It is necessary to provide means for releasably connecting the socket with the driving member of the implement and for this purpose I have provided a collar 20 of cylindrical form which extends about the socket, and this collar is provided at its inner end with an inwardly extending, annular flange 21 which engages the side of the shoulder 12 which is opposite to that engaged by the socket 15. The cylindrical part of the collar is provided with means for releasably attaching it to the socket, and in the construction shown for this purpose the cylindrical portion of the socket is provided at opposite sides thereof with slots 22 of approximately U-shape. These slots form a pair of fingers 24 integrally connected at one end with the cylindrical back portion of the collar 20. These fingers 24 are provided with means for engaging the socket to hold the same in place. For example, in the construction shown in FIGS. 1-5, each finger is provided with a detent or inwardly extending, indented part or projection 25 formed to fit into a recess or depression in the socket.
Sockets employed with implements of this type are usually provided with a hole 26 extending diametrically through the same. I have arranged the detents or projections 25 of the fingers so as to fit into the ends of this hole. Other recessed parts may be provided on the socket for receiving the projections 25 of the collar but since the holes 26 are provided in standard sockets, I prefer to use them to hold the sockets in place. Consequently, when the parts are in the positions shown in FIGS. 1, 2 and 4, the projections 25 of a collar will extend into the ends of the hole 26 and thus releasably hold the socket on the driving member. When it is desired to disconnect the socket from the driving member, it is merely necessary to move the collar manually, either lengthwise toward the inner end of the driving member or circumferentially, to move the depressions 25 out of the ends of the holes 26, whereupon the socket can readily be removed from its operative position and replaced by another socket with corresponding recessed parts. The fingers 24 in which the indented parts 25 are formed are integral parts of the collar and consequently form a releasable connection between the socket and the shoulder 12, which hold the socket against the shoulder and with the non-circular, recessed part in engagement with the stud 14.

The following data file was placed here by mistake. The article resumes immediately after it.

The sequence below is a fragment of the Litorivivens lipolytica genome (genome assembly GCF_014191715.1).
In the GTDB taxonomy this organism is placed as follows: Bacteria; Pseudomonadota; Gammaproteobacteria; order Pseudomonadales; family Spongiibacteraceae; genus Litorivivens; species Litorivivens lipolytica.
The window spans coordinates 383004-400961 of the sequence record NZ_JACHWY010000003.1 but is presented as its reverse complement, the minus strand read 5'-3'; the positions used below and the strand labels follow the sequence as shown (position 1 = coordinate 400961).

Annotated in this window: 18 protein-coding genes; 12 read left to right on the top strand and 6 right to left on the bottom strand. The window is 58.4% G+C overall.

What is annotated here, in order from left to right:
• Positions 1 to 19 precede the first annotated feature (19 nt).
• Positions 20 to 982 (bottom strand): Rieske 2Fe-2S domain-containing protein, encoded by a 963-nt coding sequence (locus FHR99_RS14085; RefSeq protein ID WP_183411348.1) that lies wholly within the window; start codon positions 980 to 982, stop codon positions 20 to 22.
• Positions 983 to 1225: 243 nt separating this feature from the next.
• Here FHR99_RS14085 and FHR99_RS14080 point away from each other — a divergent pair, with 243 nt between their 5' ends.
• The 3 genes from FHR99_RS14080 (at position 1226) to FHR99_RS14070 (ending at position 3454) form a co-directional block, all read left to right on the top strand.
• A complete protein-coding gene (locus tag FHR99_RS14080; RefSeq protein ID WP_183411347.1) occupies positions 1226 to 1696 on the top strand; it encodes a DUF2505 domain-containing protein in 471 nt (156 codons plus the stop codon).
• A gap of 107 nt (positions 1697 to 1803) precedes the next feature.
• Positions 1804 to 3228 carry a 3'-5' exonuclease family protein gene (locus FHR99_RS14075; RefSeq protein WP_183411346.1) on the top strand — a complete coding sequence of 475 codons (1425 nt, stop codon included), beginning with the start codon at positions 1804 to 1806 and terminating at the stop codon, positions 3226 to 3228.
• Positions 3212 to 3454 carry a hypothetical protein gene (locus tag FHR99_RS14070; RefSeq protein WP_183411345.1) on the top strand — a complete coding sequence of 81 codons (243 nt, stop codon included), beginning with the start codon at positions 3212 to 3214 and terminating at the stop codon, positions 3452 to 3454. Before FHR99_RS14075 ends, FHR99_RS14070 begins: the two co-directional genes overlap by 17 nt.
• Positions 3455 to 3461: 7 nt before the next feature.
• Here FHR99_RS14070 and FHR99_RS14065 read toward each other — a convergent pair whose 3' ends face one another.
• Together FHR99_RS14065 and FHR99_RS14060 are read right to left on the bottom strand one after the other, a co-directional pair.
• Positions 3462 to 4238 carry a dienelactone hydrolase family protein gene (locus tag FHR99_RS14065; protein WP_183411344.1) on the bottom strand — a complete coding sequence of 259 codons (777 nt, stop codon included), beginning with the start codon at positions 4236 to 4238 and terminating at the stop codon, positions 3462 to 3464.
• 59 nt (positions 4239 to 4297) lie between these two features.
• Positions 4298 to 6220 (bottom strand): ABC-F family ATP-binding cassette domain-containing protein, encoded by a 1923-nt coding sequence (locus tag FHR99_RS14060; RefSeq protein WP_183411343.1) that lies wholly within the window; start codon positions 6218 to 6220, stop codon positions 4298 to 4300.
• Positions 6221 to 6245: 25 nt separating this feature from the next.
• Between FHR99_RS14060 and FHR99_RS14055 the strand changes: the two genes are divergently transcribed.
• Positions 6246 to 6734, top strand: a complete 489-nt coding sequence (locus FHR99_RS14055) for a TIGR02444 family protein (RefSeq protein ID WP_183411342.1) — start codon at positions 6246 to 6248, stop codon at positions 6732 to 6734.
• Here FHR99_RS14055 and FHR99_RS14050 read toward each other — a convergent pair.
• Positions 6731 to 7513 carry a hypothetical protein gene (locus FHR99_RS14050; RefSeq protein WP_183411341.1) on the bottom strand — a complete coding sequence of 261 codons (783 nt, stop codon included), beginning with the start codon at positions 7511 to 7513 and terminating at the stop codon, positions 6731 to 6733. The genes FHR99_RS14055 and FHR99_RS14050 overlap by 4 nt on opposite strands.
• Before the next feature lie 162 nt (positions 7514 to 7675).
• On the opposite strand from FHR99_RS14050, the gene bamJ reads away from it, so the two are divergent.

In the modified construction shown in FIGS. 6 and 7, I have provided the fingers 24 of the collar 20' with inwardly extending detents or projections in the form of teeth 30. These projections are formed to enter into the ends of the hole 26 in the socket or into any other recess in the socket. Any other means on the collar for entering into engagement with a recessed part of the socket may be provided.
The invention shown and described has the advantage that the collar can be readily connected or disconnected by hand with the socket either by relative movement of these two parts lengthwise or circumferentially. The construction also can be easily and conveniently manufactured and its operation is in no way interfered with by the magnet and has the further advantage that the collar can cooperate with standard sockets Without requiring any change therein.
It will be understood that various changes in the details, materials and arrangements of parts, which have been herein described and illustrated in order to explain the nature of the invention, may be made by those skilled in the art, within the principle and scope of the invention as expressed in the appended claims.
1. A tool for driving screw-threaded fastenings,
said tool including a shank,
a socket removably supported on the outer end of said shank for cooperating with fastenings to be driven and having a hole extending through the same,
a shoulder formed on said shank and against one face of which said socket may abut,
a collar of cylindrical form having an inwardly extending flange on one end thereof engaging the other face of said shoulder,
said collar extending about said socket,
fingers on the cylindrical part of said collar extending circumferentially thereof and having inwardly extending projections thereon cooperating with the opposite ends of said hole in said socket for holding said socket in operative position on said tool.
2. A tool according to claim 1 in which the cylindrical portion of said collar has U-shaped slots formed therein extending circumferentially of said collar and which define said fingers.
3. A tool according to claim 1 in which said hole in said socket extends diametrically thereof with the ends of said hole being arranged at 180 degrees from each other and constituting depressions into which said inwardly extending projections of said collar extend, said projections also being spaced at 180 degrees from each other.
References Cited by the Examiner UNITED STATES PATENTS 2,086,261 7/1937 Douglass 81-523 2,490,478 12/1949 Schaedler 27919.6 2,677,294 5/1954 Clark 81125 WILLIAM FELDMAN, Primary Examiner.
MILTON S. MEI-IR, Examiner.
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|U.S. Classification||81/124.6, 279/19.6, 81/177.85|
|International Classification||B25B23/02, B25B23/12, B25B23/00|
|Cooperative Classification||B25B23/0035, B25B23/12|
|European Classification||B25B23/00A4, B25B23/12|